For instance, Good Sex, Great Prayers employs the Marvel Team-Up plotline. For those not familiar with that particular comic, an example of this would be:
-Daredevil and Spider-Man cross paths
-They kick the shit out of each other a little (usually based on some minor disagreement)
-They spot a mutual enemy (like the Kingpin), opting to momentarily set their differences aside for the greater good
-Through the efforts of their teamwork, they are able to overcome their foe
Good Sex, Great Prayers roughly follows the same arc, but with conflicting faith/ideals/beliefs being used instead of superheroes (with a fair amount of erotica thrown in). Speculate however you want on how that will actually work. The point is that once that roadmap is established, it makes the actual writing of the novel less prone to the interruption of uncertainty. You’ll be able to hit those daily word quotas consistently and the big picture will be that much clearer.
To recap: know your setting, know your characters, know where the hell you’re going. The speed of a novel isn’t always determined by how much you get done in a day, but rather, how little you hit roadblocks and avoid having to retool entire sections.
I write every day. I plan what I’m going to do, then I execute.
I sit down in an oversized office chair, usually in pajamas and a tee shirt. Sometimes there’s music playing. I’m partial to tracks with no vocals, so there’s usually something by Hans Zimmer playing on repeat in iTunes. I write to one track on an infinite loop. At some point, it just becomes background noise. I check Facebook and Twitter. I write more. I’ve learned to scale down on posts and tweets during writing time because if my phone alerts me of a response, I’m compelled to check it. Same goes for an incoming text. If I can’t sit down and immediately start cranking out words, I’ll read the previous chapter to grease the wheels. That helps, as does copious amounts of coffee. I like to get wired while I’m in the chair. With one looping track and my power coffee and the outline to guide the way, this appears to be the environment conducive to my creativity. I write, and then every hour I smoke. I go upstairs, say hello to my dogs, and then my girlfriend and I will take a smoke break together out in the back alley. Sometimes I pitch her ideas while we smoke: either about the book or weekend plans or if we should give the new restaurant in the Crossroads district a try. The break lasts about seven minutes, at which point, we go back downstairs and I repeat the cycle: write, Facebook, Twitter, write, drink, text, write, visit dogs, smoke. These sessions last somewhere around five hours, and then there’s a dinner thrown in there when the coffee becomes too much and I need to eat. That’s the daily grind, and somehow during that time, I hit my daily word quota and switch to ‘off’ mode.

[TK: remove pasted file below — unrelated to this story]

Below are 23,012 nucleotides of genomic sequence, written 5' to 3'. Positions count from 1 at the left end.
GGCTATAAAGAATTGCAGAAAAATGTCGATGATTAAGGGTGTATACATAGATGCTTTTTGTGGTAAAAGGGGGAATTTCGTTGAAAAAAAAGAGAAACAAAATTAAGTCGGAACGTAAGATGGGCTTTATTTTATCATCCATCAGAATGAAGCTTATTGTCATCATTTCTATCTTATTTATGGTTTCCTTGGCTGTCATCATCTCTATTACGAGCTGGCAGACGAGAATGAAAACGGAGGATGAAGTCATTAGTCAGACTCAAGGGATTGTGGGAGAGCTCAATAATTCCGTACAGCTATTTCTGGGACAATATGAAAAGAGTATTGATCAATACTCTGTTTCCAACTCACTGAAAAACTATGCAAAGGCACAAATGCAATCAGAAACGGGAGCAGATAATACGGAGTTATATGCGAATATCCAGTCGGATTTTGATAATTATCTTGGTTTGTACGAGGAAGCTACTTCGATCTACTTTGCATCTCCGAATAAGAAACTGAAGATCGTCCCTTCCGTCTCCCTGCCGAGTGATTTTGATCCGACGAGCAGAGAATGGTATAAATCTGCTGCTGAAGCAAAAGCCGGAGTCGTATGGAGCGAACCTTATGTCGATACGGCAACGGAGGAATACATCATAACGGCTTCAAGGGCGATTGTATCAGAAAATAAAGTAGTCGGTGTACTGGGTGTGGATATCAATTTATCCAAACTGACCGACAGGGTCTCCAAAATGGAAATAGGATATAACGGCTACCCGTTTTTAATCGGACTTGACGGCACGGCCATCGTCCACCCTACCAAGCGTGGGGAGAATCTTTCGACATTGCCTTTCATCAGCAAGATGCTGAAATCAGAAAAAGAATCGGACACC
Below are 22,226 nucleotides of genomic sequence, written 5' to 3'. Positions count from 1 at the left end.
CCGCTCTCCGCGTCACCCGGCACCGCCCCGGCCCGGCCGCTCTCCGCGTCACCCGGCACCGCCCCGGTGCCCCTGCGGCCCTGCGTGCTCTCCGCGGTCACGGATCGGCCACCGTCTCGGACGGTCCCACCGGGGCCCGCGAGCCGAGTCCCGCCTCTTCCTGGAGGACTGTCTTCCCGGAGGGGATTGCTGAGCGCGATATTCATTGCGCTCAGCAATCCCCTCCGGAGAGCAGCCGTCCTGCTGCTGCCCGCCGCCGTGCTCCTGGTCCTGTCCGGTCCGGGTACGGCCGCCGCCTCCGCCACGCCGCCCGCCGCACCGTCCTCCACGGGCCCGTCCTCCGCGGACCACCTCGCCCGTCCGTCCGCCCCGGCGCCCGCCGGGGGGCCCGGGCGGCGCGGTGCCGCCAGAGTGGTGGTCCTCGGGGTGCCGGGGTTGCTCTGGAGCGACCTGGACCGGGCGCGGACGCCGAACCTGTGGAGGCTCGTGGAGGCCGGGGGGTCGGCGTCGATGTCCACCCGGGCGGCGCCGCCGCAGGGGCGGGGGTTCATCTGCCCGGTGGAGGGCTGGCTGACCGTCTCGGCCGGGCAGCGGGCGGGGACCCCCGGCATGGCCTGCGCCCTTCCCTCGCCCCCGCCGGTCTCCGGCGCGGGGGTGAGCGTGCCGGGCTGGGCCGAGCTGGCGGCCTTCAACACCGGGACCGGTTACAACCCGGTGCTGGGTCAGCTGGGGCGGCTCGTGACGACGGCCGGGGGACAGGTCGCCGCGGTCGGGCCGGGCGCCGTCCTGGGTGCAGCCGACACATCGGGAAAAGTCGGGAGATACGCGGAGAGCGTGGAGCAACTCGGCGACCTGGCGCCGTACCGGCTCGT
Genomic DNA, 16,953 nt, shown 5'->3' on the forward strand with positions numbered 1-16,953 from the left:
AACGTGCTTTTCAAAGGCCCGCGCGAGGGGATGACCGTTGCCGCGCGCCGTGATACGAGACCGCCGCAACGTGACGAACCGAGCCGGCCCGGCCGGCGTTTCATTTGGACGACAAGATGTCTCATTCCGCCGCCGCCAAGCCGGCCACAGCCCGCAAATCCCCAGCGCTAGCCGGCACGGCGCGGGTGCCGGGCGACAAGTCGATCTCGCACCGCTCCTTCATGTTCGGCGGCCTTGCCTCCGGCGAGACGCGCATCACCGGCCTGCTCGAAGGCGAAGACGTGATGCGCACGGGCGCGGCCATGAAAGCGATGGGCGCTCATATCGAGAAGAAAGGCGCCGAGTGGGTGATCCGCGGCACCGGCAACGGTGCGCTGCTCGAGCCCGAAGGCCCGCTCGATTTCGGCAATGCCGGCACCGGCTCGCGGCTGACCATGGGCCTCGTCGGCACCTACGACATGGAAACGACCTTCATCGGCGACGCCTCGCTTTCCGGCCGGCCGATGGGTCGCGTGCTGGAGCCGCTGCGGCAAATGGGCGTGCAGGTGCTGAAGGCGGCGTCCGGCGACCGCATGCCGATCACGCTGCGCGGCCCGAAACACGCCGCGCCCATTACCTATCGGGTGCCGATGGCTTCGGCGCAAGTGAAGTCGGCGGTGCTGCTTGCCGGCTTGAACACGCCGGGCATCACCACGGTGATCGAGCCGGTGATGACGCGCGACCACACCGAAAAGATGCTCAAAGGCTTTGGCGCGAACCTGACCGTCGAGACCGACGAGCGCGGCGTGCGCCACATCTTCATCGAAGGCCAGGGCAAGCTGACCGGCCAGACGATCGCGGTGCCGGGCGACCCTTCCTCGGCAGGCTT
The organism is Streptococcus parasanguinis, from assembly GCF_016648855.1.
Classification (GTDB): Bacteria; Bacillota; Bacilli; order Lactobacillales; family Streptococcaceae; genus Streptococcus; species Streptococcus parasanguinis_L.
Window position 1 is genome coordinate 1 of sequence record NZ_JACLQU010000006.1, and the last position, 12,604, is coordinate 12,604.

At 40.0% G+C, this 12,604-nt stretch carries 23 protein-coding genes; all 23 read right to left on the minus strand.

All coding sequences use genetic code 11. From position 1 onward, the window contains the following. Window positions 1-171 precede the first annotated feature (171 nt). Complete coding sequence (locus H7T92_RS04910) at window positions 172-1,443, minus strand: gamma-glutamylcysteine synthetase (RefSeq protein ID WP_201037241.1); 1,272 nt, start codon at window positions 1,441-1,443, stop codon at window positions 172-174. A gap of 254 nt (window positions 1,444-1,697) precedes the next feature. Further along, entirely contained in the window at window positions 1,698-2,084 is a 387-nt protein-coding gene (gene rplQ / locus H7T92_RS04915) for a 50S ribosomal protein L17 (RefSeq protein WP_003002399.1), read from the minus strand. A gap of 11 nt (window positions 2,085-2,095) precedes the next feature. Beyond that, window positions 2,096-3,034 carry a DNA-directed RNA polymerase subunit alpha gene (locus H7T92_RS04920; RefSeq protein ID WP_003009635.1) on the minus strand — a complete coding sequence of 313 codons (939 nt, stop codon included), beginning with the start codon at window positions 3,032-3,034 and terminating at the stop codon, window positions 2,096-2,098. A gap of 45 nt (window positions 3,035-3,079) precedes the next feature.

I decompress. I lounge on the couch with a mixed drink and begin that process of winding down via the DVR queue and iPhone games and texting. I check Facebook and Twitter and Instagram. I’ve burned out on writing before, so I know this is just as important to the overall process: not thinking about work, taking my head out of the project. As I said, there’s a schedule you should be writing on. Well, there’s also a schedule to not write on. There’s a time to work, to relax, and to play. I can play pretty fucking hard sometimes. When the novel becomes too overwhelming, sometimes a night out is the best way to clear my mind’s browser history. So we go out, catch some drinks with friends, either at a club or a wine bar. Sometimes we do dinner. With the writing schedule, there seems to be this pattern of having to ‘catch up’ on things. I like those conversations, the distraction of it not being about me or this novel that I’m doing. I like taking a break from Christian-erotica and chatting over a few glasses of wine. There’s a certain clarity the experience provides me, and although I’ll wake up with a headache and needing a little bit more coffee than usual the next day, I’m nonetheless ready to work.
That's the important part: always being ready to come back.
That’s basically the ebb and flow of this project: finding a pattern, a routine, and sticking with it. Having a plan, then executing the plan. When it’s time to write, I write. When it’s over, I do the best I can not to think about the project. I can’t say that Good Sex, Great Prayers has been the easiest book to write. There have been points where I’ve gotten stuck or second-guessed the direction I was going. I will say that it’s been the least stressful project I’ve ever taken on, and I attribute much of that to keeping a balance between writing and everything else.
By the next column, Good Sex, Great Prayers will be done and we’ll enter into the next phase of the process. Until then, feel free to ask questions, make observations, argue with me how you only write when you feel like it and it actually works fine, etc. I look forward to hearing from you in the comments below.